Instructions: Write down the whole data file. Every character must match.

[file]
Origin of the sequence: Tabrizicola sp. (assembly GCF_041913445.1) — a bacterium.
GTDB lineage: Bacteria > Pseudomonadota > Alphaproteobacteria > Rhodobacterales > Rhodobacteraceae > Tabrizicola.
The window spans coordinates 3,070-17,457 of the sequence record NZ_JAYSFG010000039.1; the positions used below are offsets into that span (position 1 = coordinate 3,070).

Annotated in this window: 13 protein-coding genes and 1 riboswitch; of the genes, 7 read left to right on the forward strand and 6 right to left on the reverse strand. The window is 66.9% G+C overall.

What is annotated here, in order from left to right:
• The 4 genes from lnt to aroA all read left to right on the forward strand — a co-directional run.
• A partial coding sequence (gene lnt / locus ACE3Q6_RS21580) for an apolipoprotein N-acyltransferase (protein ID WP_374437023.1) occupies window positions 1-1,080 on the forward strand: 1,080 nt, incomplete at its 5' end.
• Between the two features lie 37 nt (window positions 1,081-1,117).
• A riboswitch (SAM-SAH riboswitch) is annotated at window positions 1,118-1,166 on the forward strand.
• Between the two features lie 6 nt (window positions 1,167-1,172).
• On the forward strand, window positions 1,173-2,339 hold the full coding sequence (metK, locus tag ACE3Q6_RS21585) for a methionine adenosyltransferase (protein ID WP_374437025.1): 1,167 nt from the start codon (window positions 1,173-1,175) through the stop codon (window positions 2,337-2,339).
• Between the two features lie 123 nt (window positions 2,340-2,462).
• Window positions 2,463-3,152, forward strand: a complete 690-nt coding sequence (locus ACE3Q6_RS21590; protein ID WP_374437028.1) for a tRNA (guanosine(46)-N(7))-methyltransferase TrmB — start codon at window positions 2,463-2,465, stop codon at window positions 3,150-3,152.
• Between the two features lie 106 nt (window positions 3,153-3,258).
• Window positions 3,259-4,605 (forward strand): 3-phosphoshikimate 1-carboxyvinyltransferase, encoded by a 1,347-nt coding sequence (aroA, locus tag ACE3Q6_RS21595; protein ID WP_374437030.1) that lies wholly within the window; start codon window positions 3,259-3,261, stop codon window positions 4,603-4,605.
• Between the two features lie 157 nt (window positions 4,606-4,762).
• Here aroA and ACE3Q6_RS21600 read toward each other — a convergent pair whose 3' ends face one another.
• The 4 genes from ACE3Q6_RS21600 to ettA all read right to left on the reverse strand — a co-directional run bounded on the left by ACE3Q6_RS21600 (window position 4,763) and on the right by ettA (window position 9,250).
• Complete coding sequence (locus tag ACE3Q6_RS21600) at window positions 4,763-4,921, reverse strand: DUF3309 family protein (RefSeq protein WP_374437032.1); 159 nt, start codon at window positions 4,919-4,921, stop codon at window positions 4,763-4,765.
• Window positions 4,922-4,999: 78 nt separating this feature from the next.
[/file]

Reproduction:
Origin of the sequence: Tabrizicola sp. (assembly GCF_041913445.1) — a bacterium.
GTDB lineage: Bacteria > Pseudomonadota > Alphaproteobacteria > Rhodobacterales > Rhodobacteraceae > Tabrizicola.
The window spans coordinates 3,070-17,457 of the sequence record NZ_JAYSFG010000039.1; the positions used below are offsets into that span (position 1 = coordinate 3,070).

Annotated in this window: 13 protein-coding genes and 1 riboswitch; of the genes, 7 read left to right on the forward strand and 6 right to left on the reverse strand. The window is 66.9% G+C overall.

What is annotated here, in order from left to right:
• The 4 genes from lnt to aroA all read left to right on the forward strand — a co-directional run.
• A partial coding sequence (gene lnt / locus ACE3Q6_RS21580) for an apolipoprotein N-acyltransferase (protein ID WP_374437023.1) occupies window positions 1-1,080 on the forward strand: 1,080 nt, incomplete at its 5' end.
• Between the two features lie 37 nt (window positions 1,081-1,117).
• A riboswitch (SAM-SAH riboswitch) is annotated at window positions 1,118-1,166 on the forward strand.
• Between the two features lie 6 nt (window positions 1,167-1,172).
• On the forward strand, window positions 1,173-2,339 hold the full coding sequence (metK, locus tag ACE3Q6_RS21585) for a methionine adenosyltransferase (protein ID WP_374437025.1): 1,167 nt from the start codon (window positions 1,173-1,175) through the stop codon (window positions 2,337-2,339).
• Between the two features lie 123 nt (window positions 2,340-2,462).
• Window positions 2,463-3,152, forward strand: a complete 690-nt coding sequence (locus ACE3Q6_RS21590; protein ID WP_374437028.1) for a tRNA (guanosine(46)-N(7))-methyltransferase TrmB — start codon at window positions 2,463-2,465, stop codon at window positions 3,150-3,152.
• Between the two features lie 106 nt (window positions 3,153-3,258).
• Window positions 3,259-4,605 (forward strand): 3-phosphoshikimate 1-carboxyvinyltransferase, encoded by a 1,347-nt coding sequence (aroA, locus tag ACE3Q6_RS21595; protein ID WP_374437030.1) that lies wholly within the window; start codon window positions 3,259-3,261, stop codon window positions 4,603-4,605.
• Between the two features lie 157 nt (window positions 4,606-4,762).
• Here aroA and ACE3Q6_RS21600 read toward each other — a convergent pair whose 3' ends face one another.
• The 4 genes from ACE3Q6_RS21600 to ettA all read right to left on the reverse strand — a co-directional run bounded on the left by ACE3Q6_RS21600 (window position 4,763) and on the right by ettA (window position 9,250).
• Complete coding sequence (locus tag ACE3Q6_RS21600) at window positions 4,763-4,921, reverse strand: DUF3309 family protein (RefSeq protein WP_374437032.1); 159 nt, start codon at window positions 4,919-4,921, stop codon at window positions 4,763-4,765.
• Window positions 4,922-4,999: 78 nt separating this feature from the next.